I am having a 1843 Mateo Benedid guitar restored for my own collection. The guitar has been repaired before, but as is common, some of the repairs were poorly done. For example, the frets were a mess, some places where binding was missing had been filled with puddy of some sort. The fingerboard was coming up neat the nut, and needs to be reglued. The missing pieces of binding are being repaired properly, matching each of the thin, black and white, rows in the five or so inches where they were missing. The previous poor repairs are being corrected, as well as the couple of unrepaired cracks that it presented. The guitar itself has a particularly interesting history.
Mateo Benedid (1800-1878) was born in Cadiz, and was one of Josef Benedid Diaz (1760-1836) two sons, the other being Joaquin Benedid Diaz (1814-1854) who like their father were celebrated guitar makers. In his guitar method, Fernando Sor notes that “The guitars which I have always given the preference are those of Alonzo of Madrid, Pages and Benediz of Cadiz, Joseph and Manuel Martinez of Malaga, or Rada, successor and scholar of the latter, and those of M. Lacote of Paris.”
In 1843, when this guitar was made Mateo Benedid was living on the calle Herron, 132 with his wife Maria de los Dolores Sosa, and five children (one boy, and four girls). Two years previously, their two year old daughter had died, but his wife had just given birth to another daughter. Besides his own family, five members of his wife’s family shared these quarters. By 1845, his wife seems to have died, but he continued with his immediate family and in-laws. The picture that emerges is of a poor, hardworking guitar maker struggling to provide for a large family. Ultimately, he seems to have failed, and dies in 1878 in the Casa de Misericordia in Cadiz.
This 1843 Mateo Benedict guitar originally belonged to Captain John Bautista Rogers Cooper (1791-1872). The captain was born into a maritime family in Massachusetts, and arrived in Monterey, California then the capital of Mexican Alta California in 1823 as master of the ship Rover. In 1827, he married Geronima de Encarnacion Vallejo (1809-1902) who was the sister of General Mariano Guadalupe Vallejo (1808-1890) who later became the military governor of Alta California.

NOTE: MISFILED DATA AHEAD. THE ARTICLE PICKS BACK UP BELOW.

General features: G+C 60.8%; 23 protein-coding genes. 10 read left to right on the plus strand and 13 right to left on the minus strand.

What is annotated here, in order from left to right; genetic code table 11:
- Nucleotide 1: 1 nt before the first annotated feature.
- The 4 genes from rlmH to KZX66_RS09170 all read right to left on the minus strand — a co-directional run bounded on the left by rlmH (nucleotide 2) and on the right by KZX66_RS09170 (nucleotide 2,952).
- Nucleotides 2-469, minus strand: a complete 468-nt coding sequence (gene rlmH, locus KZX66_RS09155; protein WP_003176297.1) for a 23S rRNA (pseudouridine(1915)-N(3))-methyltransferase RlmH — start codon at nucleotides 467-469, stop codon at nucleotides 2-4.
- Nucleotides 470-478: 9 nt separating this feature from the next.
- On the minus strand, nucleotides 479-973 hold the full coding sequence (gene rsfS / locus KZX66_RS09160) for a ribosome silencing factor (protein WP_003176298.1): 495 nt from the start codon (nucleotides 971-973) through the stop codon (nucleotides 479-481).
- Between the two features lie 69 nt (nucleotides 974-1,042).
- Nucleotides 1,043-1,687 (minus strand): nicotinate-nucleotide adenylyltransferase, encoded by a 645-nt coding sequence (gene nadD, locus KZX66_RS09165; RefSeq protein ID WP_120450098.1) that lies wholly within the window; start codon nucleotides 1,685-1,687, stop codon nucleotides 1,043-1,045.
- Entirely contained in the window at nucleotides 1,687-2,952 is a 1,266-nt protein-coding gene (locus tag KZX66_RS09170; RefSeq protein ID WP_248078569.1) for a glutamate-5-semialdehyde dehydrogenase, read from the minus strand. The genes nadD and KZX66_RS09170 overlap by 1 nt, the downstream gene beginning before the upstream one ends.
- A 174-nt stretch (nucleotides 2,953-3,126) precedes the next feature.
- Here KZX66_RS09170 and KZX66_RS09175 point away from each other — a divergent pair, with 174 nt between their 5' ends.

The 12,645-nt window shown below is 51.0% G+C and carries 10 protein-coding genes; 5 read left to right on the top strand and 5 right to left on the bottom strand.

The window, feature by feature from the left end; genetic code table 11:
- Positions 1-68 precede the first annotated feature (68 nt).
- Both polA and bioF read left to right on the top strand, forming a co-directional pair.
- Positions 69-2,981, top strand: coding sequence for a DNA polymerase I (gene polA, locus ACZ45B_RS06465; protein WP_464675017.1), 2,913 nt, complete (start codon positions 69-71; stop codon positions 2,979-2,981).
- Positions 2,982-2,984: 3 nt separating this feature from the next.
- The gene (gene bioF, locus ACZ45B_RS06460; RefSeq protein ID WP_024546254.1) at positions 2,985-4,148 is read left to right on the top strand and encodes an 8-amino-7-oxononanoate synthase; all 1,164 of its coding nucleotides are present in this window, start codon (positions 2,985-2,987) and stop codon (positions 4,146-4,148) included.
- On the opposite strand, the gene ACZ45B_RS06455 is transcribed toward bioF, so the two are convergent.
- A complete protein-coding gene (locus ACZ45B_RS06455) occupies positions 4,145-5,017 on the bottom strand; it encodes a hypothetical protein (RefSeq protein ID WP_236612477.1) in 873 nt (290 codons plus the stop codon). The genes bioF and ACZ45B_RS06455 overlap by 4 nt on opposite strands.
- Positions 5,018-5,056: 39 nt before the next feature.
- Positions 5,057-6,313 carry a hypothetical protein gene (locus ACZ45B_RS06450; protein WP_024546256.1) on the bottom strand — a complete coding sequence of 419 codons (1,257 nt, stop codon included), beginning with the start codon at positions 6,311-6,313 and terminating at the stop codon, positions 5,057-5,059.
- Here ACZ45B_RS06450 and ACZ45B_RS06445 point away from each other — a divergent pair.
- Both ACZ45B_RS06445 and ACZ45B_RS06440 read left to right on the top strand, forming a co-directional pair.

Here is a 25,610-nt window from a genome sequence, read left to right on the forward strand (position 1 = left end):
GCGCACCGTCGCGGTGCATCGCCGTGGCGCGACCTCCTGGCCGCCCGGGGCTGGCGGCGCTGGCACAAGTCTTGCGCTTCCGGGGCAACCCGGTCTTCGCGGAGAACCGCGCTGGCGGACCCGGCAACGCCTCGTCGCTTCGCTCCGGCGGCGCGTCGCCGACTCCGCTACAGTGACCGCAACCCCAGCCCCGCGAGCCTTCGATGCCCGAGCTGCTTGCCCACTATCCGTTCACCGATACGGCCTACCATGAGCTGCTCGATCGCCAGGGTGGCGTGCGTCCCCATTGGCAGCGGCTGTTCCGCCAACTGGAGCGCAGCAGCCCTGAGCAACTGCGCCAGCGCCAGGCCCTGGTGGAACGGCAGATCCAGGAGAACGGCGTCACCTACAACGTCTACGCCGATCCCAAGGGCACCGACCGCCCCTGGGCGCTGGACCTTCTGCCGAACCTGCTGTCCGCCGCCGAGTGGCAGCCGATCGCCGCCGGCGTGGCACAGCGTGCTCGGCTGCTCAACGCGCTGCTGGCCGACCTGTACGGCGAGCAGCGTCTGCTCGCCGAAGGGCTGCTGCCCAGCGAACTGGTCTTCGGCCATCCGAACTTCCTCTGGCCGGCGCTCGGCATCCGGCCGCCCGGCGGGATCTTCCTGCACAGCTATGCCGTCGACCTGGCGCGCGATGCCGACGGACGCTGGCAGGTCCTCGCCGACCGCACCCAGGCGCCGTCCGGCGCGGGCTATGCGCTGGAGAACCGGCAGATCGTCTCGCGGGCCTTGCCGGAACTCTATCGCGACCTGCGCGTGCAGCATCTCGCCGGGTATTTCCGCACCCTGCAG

Although in 1826 Captain Cooper sold the Rover and became a trader and rancher, he eventually returned to the sea. Between 1838 and 1844, in command of the Mexican Government's ship, the California, he sailed regularly up and down the coast between Monterey and Acapulco, (the nearest port to Mexico City) carrying mail, prisoners, and officials. In 1846, he made a voyage to Peru, and in 1849 as master of the Eveline, he sailed to China. The Captain seems to have picked up this 1843 Mateo Benedid guitar during one of his voyages between Monterey and Alcapulo between 1843 and 1846.
When Capitan Cooper died this guitar passed to his daughter Amelia Cooper (1844-1918) and then to her daughter Frances Mary Molera (1879 -1968), who was the former owner, T.N.'s (born 1938), grandmother's first cousin. T. N. knew her Aunt Frances (Fanny) well, and it was Frances who gave her this guitar.
Feeling it would be a shame if this guitar's 175 year history in California, as the personal property of these Monterey pioneer families could be lost, I asked T.N. to write down what she knew of it's history. She did this, and provided a few key pages from a book that she annotated to help one understand how this guitar descended through the family of General Vallejo to her.
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James, Zavaleta's La Casa de Guitarras